I was on a charter on the Dreamer and visiting with Capt Allyn Watson, the undisputed master at fishing Catalina seabass. The conversation inevitably turned to catching and keeping squid in our tanks and when we got to how much is enough he quipped in classic Watson form “Too much is never enough”.
Truer words were never spoken…if your bait system is up to the task. Yet so many of the boats I look at are woefully unprepared to even begin to come close to performing at peak capacity. So let’s take a closer look at a few of the common problems I see on a regular basis. And now with so much evidence pointing towards some measure of “El Nino” for the upcoming offshore season, having maximum bait capacity might become all the more important.
On many small skiffs, aluminum boats, inflatables and even bigger rigs doing double duty both fishing and family stuff, transom-mounted bait pumps perform admirably. The three sizes provide enough water for most applications and coupled with the ease of installation and the ability to easily remove them makes these units a viable alternative for many rigs. But, like any mechanical device, top performance is dependent on a proper installation.
For these pumps to do their best work the lower edge of the mounting bracket must be installed flush with the bottom of the boat and closer to the keel than the chine. If it’s not the pump will work fine if you’re sitting still or moving slowly but it will suck air as soon as you get up to speed. I have a transom display in my store to actually show our customers the correct orientation of the outlet, exactly how to mount the bracket and other hull design features to consider.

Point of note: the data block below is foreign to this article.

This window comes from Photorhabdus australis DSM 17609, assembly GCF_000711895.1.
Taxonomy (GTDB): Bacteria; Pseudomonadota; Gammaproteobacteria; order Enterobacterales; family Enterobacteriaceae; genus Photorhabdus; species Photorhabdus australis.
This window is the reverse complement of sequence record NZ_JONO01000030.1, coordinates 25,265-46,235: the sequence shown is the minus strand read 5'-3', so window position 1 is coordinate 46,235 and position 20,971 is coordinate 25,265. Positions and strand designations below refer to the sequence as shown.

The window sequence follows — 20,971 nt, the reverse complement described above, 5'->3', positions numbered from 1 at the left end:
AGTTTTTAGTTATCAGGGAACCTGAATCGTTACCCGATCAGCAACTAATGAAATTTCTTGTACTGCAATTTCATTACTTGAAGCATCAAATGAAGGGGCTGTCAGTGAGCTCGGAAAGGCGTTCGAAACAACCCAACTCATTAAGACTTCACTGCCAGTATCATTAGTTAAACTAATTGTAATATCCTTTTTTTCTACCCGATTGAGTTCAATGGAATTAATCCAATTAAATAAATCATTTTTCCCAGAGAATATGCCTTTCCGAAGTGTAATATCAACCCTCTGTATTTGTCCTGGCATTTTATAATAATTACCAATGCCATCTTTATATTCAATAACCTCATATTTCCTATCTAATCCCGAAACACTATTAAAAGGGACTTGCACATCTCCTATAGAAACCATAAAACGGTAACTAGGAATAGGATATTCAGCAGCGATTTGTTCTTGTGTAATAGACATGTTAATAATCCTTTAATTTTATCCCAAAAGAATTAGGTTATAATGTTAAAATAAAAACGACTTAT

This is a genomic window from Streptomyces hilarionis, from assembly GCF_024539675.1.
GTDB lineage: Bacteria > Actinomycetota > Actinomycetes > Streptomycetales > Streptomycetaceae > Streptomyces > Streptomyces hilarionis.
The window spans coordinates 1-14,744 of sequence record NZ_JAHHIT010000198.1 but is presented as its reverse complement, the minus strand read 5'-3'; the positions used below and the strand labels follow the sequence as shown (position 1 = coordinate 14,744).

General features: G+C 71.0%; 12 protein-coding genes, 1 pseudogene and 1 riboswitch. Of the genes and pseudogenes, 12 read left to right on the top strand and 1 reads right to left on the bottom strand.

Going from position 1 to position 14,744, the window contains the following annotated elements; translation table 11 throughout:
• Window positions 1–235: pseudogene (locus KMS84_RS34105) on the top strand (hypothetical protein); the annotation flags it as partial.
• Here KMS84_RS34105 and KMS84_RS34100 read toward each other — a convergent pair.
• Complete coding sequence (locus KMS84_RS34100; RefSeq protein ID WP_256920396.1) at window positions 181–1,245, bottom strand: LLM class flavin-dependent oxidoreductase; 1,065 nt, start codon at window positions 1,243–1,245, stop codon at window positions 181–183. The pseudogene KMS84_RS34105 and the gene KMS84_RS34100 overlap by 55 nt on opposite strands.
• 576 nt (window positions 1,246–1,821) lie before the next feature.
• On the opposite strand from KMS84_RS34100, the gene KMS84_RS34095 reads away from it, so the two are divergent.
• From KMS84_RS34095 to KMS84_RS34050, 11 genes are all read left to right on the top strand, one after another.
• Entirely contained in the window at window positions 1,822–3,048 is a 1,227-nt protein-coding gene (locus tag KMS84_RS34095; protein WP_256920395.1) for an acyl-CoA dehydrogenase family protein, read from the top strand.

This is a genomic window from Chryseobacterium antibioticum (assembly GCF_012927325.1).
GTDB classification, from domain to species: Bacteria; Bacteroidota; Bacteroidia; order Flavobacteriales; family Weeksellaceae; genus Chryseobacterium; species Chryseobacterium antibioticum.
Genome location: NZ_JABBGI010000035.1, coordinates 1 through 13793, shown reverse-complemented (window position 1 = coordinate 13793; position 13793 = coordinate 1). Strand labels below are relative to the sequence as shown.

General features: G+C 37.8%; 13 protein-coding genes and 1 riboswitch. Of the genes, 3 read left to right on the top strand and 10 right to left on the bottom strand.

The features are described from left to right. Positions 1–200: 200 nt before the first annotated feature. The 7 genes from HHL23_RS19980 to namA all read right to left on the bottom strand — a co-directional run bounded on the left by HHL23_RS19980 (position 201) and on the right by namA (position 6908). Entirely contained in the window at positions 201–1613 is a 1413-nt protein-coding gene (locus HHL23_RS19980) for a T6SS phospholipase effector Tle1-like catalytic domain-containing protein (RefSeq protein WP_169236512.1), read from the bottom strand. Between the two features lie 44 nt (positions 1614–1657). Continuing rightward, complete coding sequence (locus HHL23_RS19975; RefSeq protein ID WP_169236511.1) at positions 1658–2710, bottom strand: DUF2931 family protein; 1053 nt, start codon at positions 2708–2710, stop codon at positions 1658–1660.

Our store display showing the proper way to install a transom mount bait pump.
This will work but whenever possible try to always have the outlet on the high side to minimize airlock issues.
Hose issues can (and will) cause you major grief. Many of the most common problems arise from the use of non-reinforced hose just to save some money but it’s being penny-wise and pound-foolish. The cheap dime store vinyl kinks easily, breaks down quickly in the sun and will make an insurance adjuster cranky if an accident occurs.
Even the better grade hose needs to be properly supported to avoid kinking. The pounding of fast boats along with the weight of the water in the hose will cause it to sag and restrict that all-important flow to the tank. Many of the calls we get about long fill times are traced to hose issues; too small, too long of a run or being kinked under the tank are all common problems.
Lots of issues here; a big high spot to trap air in the strainer, the mesh in the strainer is too small which clogs easily and the kink from an unsupported hose.
Improper tightening of hose clamps also causes problems. Whenever possible we always double-clamp the hoses used during installations. However some barbs and bilge pump outlets are only long enough to carefully position one clamp so make sure it’s in the right spot.
Note in the picture below how a clueless installer tightened the clamp on the hose…past the end of the outlet of this bilge pump.
Guess when it would have fallen off; at the dock during the day or way offshore at 2AM in miserable weather?